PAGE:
So there I was, looking for something with electric start and coming to the realisation that the Harley for sale in Madang actually ticked all the right boxes for me: it needed some work but was complete and running, it was already here in PNG, it was an easy bike to find parts for, and anything I might want to do to it in terms of modifications had probably already been done by somebody else before and posted on the internet.  That fact that it had less than 9,000 miles on it was also nice.

       The price was reasonable, especially considering the fact that had buying and shipping any bike from the US (or Australia) would very likely have ended up costing more than twice as much by the time shipping, customs and duty charges were applied. 

       So I casually mentioned it to my wife, just to see what she thought.  "Well," she said, "I've been praying for you to get a Harley ever since we got married!"   What a woman!

       Finally the last hurdle was simply the fact that the bike was in Madang, and I almost never go to Madang.  Wonder of wonders, the manager of my department just happened to mention one day that he needed to go to Madang and needed somebody to go along with him, so there went that obstacle as well!

      So I contacted the seller and made him an offer.  He accepted, and a couple weeks later I was in Madang and loading my first Harley onto a truck to take back to the highlands.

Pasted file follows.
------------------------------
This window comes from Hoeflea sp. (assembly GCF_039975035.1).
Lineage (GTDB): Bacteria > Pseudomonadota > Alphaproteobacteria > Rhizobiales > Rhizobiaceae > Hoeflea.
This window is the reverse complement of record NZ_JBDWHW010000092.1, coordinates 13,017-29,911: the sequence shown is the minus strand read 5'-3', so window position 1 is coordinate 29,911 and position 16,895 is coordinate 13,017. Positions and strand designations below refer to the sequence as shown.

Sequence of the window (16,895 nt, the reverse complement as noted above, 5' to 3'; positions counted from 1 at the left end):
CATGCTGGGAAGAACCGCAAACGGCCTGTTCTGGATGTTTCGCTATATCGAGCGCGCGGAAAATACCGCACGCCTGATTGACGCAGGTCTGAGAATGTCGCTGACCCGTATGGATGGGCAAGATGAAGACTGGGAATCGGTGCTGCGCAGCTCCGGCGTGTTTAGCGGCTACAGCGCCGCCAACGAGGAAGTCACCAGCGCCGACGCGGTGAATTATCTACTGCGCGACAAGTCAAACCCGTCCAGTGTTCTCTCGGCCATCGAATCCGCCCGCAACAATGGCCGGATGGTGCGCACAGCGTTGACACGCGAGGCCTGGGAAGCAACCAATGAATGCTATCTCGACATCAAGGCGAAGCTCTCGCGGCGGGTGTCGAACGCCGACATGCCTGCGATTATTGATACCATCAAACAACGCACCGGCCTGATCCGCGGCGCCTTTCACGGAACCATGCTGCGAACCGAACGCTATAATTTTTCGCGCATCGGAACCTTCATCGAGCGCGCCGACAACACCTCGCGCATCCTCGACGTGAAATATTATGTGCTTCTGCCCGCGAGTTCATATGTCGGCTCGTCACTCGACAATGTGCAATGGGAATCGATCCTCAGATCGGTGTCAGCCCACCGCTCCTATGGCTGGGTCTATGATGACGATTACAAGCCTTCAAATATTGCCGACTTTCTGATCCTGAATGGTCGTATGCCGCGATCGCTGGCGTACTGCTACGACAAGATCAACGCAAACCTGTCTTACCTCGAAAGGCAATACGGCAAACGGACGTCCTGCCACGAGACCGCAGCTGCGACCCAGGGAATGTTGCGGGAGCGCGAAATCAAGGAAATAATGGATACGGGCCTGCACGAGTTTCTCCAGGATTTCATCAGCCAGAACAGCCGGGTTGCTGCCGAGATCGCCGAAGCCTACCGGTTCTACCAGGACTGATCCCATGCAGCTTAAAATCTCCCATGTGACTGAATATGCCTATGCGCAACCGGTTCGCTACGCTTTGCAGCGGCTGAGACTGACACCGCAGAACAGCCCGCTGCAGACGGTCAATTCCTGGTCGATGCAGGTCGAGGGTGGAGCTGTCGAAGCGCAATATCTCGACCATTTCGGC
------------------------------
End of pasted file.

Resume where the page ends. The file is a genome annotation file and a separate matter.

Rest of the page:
Along the way, I learned quite a bit of the history of this bike. It was bought new in Ohio by a man who was associated with another missions organisation here in PNG.  In 2008 he shipped it to Madang, but he ended up leaving PNG sooner than he expected and sold it.  The man I got it from is an Australian who kept it in his bedroom, which was literally about 10 feet from the ocean.  I'll admit I was a little disappointed by the amount of rust that was on it until I realised that pretty much every rusty part was one that I was going to remove or replace anyway.

       I could not wait to get started!  As soon as I got it home I started stripping off bits of rusty chrome.  Away went the big, bulky turn signals (I'll install smaller ones later), away went the sissy bar (passenger back rest), away went various bits of rusty chrome trim.  In the process I learned that it really is true--the more stuff you take off of a Sportster, the better it looks!  The 11" long rusty rear shocks were replaced with 15" shocks for better handling in the dirt (and what a positive difference those made!) and finally, as a proof-of-concept, I put a used knobby dirt bike tire on the front wheel in place of the 12 year old, age-hardened and slippery street tire.

      Further modifications will have to wait until January, I think, as the parts I need are coming by sea freight.  But they will include a different rear wheel, new tires, handlebars, front suspension parts and other things.  I'm not sure what I'm going to do about the exhaust yet--it sounds nice the way it is, but I kind of need it to move for reasons pertaining to other modifications I want to do and which I'll explain later.